Terry Dunne, managing director for the Millennium Trust Rollover Solutions Group, tells PLANSPONSOR that an unprecedented number of lump sum payouts have been offered by corporate pension plans in recent years. Dunne’s firm explores the trend in a new whitepaper, “Managing Risk and Opportunity: Trends and Challenges in Defined Benefit Plans,” and finds several causes for the popularity of lump sum payouts.
One cause is the final stages of implementation of the Pension Protection Act of 2006, which in 2012 changed the basis for calculating lump sum offerings to be more favorable to employers. Additionally, the Moving Ahead for Progress in the 21st Century Act (MAP-21) recently created a floor for the discount rate used to value plan liabilities, which had the effect of lowering what many plans must pay to participants when doing a lump sum settlement.
Those factors, along with increasing per-participant insurance premiums assessed by the Pension Benefit Guaranty Corporation (PBGC), have made lump sum offerings especially attractive to corporate employers, Dunne says (see “Premium Hikes Shake Up Buyout Landscape”). Citing a Towers Watson study, the Millenium Trust report finds nearly six in 10 corporate plans have offered or plan to offer a lump sum benefit payout to some or all participants. And among those plans that offer a lump sum, acceptance rates by eligible participants often exceeds 60%.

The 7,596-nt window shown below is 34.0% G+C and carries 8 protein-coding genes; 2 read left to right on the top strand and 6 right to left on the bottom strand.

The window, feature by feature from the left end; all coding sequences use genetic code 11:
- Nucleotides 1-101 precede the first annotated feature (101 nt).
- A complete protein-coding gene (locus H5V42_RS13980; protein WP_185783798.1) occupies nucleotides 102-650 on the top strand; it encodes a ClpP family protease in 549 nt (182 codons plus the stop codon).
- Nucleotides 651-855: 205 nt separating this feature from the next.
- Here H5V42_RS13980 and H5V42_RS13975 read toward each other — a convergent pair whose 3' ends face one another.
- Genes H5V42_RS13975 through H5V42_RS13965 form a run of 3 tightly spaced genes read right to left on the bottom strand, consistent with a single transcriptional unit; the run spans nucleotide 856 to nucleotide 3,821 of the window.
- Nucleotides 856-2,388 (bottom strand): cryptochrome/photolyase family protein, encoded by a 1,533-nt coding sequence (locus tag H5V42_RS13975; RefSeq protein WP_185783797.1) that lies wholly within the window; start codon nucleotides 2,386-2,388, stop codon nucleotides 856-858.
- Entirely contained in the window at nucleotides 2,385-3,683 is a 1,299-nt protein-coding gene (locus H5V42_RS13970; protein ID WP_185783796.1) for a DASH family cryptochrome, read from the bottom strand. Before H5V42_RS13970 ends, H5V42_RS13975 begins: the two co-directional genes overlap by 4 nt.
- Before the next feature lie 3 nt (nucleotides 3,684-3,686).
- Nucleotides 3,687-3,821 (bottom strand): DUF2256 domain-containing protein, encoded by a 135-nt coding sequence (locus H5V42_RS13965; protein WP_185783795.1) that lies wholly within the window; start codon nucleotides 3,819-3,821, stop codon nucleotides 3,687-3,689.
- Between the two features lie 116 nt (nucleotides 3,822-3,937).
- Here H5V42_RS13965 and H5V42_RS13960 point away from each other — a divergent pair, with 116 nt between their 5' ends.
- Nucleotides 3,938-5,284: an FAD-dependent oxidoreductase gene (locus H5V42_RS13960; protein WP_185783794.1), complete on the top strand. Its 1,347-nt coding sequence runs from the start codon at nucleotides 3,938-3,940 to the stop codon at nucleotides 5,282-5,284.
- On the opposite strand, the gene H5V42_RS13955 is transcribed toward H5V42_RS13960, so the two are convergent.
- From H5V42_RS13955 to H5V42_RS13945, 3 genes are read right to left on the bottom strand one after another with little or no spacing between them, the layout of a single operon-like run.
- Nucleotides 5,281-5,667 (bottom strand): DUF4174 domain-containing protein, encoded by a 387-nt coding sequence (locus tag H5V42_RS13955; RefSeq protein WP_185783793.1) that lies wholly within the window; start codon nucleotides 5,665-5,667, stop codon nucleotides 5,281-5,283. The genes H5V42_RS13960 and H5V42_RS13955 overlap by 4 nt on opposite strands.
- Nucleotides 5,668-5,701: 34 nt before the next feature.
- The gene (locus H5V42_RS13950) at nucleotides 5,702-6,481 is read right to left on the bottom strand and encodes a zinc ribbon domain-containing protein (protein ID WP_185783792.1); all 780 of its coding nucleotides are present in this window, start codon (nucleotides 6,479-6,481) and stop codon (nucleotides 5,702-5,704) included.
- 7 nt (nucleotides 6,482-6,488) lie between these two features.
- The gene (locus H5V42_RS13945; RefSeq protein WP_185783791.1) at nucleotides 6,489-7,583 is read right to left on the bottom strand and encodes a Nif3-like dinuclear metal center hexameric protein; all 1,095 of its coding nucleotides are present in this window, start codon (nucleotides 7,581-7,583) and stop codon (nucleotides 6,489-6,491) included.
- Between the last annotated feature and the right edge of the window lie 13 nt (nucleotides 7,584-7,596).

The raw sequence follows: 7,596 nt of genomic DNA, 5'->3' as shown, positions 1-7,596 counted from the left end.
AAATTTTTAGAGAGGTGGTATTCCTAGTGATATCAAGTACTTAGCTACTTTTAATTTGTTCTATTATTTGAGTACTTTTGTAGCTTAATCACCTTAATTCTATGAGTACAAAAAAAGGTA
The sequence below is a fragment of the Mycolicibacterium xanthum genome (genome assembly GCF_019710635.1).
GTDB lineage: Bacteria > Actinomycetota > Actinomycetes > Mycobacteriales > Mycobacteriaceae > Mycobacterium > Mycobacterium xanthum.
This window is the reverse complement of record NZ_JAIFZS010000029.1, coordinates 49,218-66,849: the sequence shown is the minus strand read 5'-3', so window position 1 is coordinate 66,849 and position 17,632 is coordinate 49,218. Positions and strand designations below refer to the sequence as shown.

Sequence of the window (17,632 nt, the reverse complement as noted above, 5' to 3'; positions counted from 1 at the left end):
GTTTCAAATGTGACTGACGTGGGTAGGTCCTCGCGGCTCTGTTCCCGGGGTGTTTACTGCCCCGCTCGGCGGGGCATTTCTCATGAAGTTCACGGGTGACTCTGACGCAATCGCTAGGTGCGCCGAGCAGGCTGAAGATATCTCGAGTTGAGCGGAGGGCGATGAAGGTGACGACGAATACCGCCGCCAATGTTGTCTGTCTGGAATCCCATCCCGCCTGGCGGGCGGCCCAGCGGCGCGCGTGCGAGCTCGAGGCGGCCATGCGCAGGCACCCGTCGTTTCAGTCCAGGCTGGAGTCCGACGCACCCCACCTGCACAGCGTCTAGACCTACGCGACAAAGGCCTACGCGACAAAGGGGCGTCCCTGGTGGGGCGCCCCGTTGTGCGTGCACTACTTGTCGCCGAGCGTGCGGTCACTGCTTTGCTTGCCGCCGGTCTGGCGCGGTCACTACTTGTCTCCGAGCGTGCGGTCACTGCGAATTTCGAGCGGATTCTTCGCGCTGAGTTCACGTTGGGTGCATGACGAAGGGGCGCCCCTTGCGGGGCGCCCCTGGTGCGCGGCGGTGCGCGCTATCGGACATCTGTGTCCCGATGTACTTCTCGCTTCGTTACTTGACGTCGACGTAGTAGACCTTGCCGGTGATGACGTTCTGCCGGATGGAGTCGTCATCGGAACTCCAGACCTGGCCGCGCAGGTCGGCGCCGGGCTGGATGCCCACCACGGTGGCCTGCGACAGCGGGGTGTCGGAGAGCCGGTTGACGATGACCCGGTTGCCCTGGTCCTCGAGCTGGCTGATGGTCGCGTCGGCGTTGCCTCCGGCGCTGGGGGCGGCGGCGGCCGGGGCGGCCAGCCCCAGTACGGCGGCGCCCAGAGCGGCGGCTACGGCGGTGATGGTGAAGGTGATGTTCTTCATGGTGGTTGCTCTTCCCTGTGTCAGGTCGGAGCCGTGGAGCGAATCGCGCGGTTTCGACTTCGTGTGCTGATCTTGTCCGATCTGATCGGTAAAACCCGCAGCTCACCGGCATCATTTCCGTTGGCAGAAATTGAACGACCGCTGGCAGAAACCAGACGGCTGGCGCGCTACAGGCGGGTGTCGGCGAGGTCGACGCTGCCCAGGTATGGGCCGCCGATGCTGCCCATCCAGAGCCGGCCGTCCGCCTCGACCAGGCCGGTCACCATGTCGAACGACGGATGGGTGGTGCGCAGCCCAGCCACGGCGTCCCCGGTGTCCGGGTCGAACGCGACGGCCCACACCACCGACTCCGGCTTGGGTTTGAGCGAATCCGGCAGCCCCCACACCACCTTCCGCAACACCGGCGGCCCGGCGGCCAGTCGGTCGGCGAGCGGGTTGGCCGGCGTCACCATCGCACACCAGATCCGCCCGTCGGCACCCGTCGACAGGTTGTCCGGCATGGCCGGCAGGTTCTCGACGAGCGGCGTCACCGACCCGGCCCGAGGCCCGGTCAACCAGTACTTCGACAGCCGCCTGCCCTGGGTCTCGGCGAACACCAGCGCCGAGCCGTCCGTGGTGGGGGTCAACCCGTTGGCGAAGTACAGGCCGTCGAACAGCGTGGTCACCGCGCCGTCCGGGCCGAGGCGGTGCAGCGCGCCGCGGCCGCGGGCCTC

In general, a lump sum offering can help sponsors of defined benefit (DB) plans reduce risk by decreasing the assets and liabilities in their plans—which in turn means lower operational costs and less financial risk to the sponsoring organization.
Dunne points out there may be both favorable and unfavorable tax implications for participants in accepting lump sum offerings, so it's not a fit for every plan or participant. And while it’s usually a somewhat simpler operation than engaging with an insurance company to annuitize pension liabilities, offering a special lump sum distribution to participants still requires careful consideration on the part of plan sponsors and advisers to ensure all the stipulations spelled out in plan documents and applicable regulations are met.
Many companies using lump sum distributions turn to automatic IRA rollovers to transfer participants who can’t be located or who are non-responsive. Dunne says there are many firms, including his own company, which can deliver strong service in this area and prevent many sponsor and adviser headaches.
“We’ve found that there are going to be people that are missing or just don’t respond during the process,” he says. As long as the balance for lost participants is under $5000, Dunne says sponsors can usually roll those assets over into an IRA. "That’s actually how we became interested in this whole conversation in the first place—by getting involved at the tail end of these operations at major corporations, trying to find the lost participants.”
“One of the considerations for employers is that, you want to do something that meets the requirements of the plan documents and the law, but is also attractive to participants,” Dunne says. “We’ve found that many participants see the lump sum option as very attractive.”